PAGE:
Almost as soon as I got on site I spotted the slatey grey-blue of arion; it put up a second and they momentarily went into a pitched battle. When they broke apart I followed one which flew up the bank to the more level ground beyond where it perched just long enough to get a record shot. Job done I could relax and enjoy the butterflies more as now the trip wouldn’t be a write-off in terms of mileage/petrol.
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I followed the path along the top towards the diagonal path that bisects the reserve and rises, breaking through the trees to the top meadow and the Dew Pond. On the way there were Meadow Browns and Marbled Whites and occasionally a darker Ringlet fluttering around busily. As I crossed from my path to another I spied a grey silver blob, far too large too to be a grass head, it was a mating pair. I managed just a couple of shots before they broke and they were swiftly followed by a second pair. Or it could have been the same pair reconnecting. Another patrolling male dropped in occasionally to chance his arm at spoiling the party without any success.
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A fourth Large Blue visited the area, missing out the mating pair and flying differently. It flew with more of a search pattern, seeming to seek out purple flowers and ignoring all the others. It settled and started thrusting it’s abdomen around and into the Thyme it had alighted on. It was interesting to witness the different flight patterns of the genders. On one stop it was just taking nectar and so I held my head over it casting it into shadow. This trick worked as she opened up so I was able to get an open wing shot to add to the days’ collection.
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From here I made my way back to where the mating pair had been and followed the diagonal track up and through the trees to the top meadow. The temperature had crept up a few more degrees and a lot of the butterflies were flying more frantically. I tried the shade technique once more but it didn’t yield such good results and so instead I focused on closed wing shots instead.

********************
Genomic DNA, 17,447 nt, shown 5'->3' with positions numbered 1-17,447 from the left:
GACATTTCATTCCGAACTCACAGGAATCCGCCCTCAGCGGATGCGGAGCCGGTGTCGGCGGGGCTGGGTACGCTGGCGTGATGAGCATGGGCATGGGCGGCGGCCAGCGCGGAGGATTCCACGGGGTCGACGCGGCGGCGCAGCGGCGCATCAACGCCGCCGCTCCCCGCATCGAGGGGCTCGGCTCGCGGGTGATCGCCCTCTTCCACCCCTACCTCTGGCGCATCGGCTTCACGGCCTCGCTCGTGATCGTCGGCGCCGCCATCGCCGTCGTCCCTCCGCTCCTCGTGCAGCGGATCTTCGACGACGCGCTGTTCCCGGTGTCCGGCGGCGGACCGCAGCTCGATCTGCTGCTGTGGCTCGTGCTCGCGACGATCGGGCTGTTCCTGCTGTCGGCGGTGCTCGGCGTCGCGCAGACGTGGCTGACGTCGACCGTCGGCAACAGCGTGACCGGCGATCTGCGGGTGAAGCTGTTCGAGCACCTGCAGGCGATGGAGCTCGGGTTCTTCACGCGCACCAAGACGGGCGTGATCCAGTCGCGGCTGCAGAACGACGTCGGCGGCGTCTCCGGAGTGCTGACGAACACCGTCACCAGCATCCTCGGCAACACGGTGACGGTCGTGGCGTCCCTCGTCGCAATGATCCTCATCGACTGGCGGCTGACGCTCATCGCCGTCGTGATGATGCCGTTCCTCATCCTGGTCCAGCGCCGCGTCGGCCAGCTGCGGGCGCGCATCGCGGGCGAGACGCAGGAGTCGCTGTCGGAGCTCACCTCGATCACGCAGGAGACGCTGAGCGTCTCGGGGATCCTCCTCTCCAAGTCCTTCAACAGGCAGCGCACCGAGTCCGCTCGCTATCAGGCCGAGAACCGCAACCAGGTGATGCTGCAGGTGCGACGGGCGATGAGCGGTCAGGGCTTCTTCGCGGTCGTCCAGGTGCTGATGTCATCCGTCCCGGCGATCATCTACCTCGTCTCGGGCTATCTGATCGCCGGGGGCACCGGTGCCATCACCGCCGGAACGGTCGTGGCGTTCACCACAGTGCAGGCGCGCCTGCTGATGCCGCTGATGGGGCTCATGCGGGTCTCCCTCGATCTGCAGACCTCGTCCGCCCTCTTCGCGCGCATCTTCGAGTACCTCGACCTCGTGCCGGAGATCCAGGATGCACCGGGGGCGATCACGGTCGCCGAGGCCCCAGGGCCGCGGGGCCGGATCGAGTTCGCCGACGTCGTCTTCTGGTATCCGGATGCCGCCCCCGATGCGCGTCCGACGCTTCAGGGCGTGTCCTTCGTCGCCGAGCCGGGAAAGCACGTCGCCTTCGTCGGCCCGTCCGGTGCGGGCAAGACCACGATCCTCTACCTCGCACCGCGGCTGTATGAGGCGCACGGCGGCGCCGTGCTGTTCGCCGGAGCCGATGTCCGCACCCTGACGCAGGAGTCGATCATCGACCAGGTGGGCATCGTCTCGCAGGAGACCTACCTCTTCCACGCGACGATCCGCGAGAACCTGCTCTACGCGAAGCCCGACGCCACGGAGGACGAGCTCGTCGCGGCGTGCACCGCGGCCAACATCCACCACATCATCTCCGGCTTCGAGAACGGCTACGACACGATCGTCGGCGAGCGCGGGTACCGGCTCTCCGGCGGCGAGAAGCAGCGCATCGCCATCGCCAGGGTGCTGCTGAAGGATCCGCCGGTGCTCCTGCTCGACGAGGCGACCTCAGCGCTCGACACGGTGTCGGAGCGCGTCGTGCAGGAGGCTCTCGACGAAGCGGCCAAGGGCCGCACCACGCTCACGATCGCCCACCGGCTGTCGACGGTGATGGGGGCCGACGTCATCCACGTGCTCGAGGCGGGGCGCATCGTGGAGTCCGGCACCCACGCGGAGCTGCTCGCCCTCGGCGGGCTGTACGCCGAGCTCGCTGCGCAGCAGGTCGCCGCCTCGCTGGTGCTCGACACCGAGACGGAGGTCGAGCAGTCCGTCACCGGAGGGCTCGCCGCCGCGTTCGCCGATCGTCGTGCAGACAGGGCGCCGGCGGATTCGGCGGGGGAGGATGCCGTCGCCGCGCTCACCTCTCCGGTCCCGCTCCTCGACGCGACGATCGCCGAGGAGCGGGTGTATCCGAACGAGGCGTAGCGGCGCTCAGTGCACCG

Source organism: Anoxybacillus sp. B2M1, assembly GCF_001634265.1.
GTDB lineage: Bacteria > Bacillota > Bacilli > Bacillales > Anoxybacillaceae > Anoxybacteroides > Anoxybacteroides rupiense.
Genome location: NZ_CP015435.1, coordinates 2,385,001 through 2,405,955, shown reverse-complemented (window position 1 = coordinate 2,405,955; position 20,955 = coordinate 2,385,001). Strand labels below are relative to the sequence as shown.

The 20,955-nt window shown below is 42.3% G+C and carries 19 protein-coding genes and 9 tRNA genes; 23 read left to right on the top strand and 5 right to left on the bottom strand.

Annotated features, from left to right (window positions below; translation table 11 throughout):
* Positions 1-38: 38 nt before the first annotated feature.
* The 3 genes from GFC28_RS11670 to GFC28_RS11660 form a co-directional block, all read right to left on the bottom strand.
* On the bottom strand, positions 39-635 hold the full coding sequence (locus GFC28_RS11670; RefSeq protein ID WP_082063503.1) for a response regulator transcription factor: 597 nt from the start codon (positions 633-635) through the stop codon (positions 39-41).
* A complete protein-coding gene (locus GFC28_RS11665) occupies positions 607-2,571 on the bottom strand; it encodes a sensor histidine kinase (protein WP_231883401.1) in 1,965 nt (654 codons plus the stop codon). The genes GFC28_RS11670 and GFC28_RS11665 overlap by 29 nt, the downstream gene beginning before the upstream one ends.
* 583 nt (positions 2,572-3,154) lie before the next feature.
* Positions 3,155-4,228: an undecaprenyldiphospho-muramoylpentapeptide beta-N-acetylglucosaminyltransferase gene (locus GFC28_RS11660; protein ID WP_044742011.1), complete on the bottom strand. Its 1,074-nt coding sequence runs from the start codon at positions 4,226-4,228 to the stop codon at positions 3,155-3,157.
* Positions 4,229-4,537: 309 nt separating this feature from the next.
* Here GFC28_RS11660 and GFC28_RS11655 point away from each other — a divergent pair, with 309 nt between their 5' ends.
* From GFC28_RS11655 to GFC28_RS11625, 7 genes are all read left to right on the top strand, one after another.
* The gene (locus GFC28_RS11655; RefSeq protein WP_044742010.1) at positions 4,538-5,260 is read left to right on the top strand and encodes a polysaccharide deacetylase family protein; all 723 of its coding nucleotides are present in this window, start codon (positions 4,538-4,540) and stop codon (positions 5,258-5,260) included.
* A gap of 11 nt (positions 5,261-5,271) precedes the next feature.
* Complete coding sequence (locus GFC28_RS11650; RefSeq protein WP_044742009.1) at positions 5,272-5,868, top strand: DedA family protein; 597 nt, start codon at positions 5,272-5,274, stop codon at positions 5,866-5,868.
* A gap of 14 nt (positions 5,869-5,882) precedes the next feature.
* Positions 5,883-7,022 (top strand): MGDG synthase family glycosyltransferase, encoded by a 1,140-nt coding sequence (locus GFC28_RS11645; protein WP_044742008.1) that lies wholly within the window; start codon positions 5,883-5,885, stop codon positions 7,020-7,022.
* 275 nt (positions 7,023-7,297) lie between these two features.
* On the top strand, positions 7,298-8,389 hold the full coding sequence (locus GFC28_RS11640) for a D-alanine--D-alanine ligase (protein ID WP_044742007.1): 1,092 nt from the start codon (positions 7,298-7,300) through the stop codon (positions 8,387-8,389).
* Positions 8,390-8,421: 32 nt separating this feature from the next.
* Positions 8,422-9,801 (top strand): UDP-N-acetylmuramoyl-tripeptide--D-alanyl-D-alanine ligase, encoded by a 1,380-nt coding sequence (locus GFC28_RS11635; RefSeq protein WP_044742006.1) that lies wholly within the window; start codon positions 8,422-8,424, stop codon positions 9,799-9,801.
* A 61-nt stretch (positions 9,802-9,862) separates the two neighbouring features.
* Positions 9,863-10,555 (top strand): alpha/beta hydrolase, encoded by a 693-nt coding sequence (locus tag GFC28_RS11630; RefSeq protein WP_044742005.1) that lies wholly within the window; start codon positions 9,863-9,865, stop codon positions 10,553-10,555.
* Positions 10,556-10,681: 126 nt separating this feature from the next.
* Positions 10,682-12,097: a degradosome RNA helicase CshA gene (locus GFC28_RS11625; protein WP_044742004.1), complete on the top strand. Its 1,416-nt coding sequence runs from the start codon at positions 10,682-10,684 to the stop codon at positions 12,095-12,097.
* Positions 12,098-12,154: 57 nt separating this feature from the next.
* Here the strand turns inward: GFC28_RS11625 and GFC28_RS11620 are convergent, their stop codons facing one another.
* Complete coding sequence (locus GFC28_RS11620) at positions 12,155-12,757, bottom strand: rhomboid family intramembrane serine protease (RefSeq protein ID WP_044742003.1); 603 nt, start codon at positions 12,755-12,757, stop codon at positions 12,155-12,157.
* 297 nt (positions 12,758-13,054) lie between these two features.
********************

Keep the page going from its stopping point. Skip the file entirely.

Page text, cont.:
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I worked my way back to the little copse near the entrance and paused here a while amidst the Large Skippers and a territorial Specklie to have a coffee and get out of the heat. Feeling cooler I set out for my final once over as the butterflies were getting silly frantic as the mercury continued to rise. I followed a female and tried some in flight shots, flicking between Sport and Macro as she’d fly then settled and feed/egg lay.
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A tiny darker butterfly crossed paths with the Large Blue and so I followed it. As it settled I realised I was experiencing my very own Little and Large show. I’d spent time with Eddie and now here was Syd.
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Feeling chuffed at seeing the smallest and largest of the British Blues I headed home. As I enjoyed the shade of the canopy on the walk back down the hill to my car I realised that I’d seen a reasonable range of butterflies butterflies including; Red Admiral, Small Tortoiseshell, Marbled White, Meadow Brown, Ringlet, Common Blue, Large Skipper, Specklie and an unidentified Smessex but I’d only photographed two species all day! Here’s to Little and Large.

Have a goodun

Wurzel

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Re: Wurzel

Postby Philzoid » Mon Jul 17, 2017 8:40 pm

Hi Wurzel
So disappointed not to have made it to Daneweay this year :( . Last year we had a great day out, with butterflies galore not to forget the ‘characters’ we met too :) .
It’s been quite a contrast over the two visits. Last year it was nearly all open-wing whist this year mostly undersides and in-flight shots. But, that mating pair :shock: That is one hell of a capture … pose and detail, a brilliant photo :D :mrgreen: . In just two trips there you’ve almost got the lot. Larvae next ? :wink:

Btw desperately waiting for that shandy reminded me of this: - https://www.youtube.com/watch?v=GAGLstjcLZA

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Re: Wurzel

Postby millerd » Mon Jul 17, 2017 9:40 pm

Large and Small together, Wurzel - that's a first! :mrgreen: Lovely shots from Daneway, and that mating pair is brilliant: the ageing male and the lovely new female - how do they do it? :wink: :)

Dave

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Re: Wurzel

Postby trevor » Tue Jul 18, 2017 6:12 am

It's always a risk when travelling a long distance for a particular species,
Salisbury to Canterbury is quite a long journey.
So i'm glad you were rewarded at East Blean and Daneway, with some great shots.

Trevor.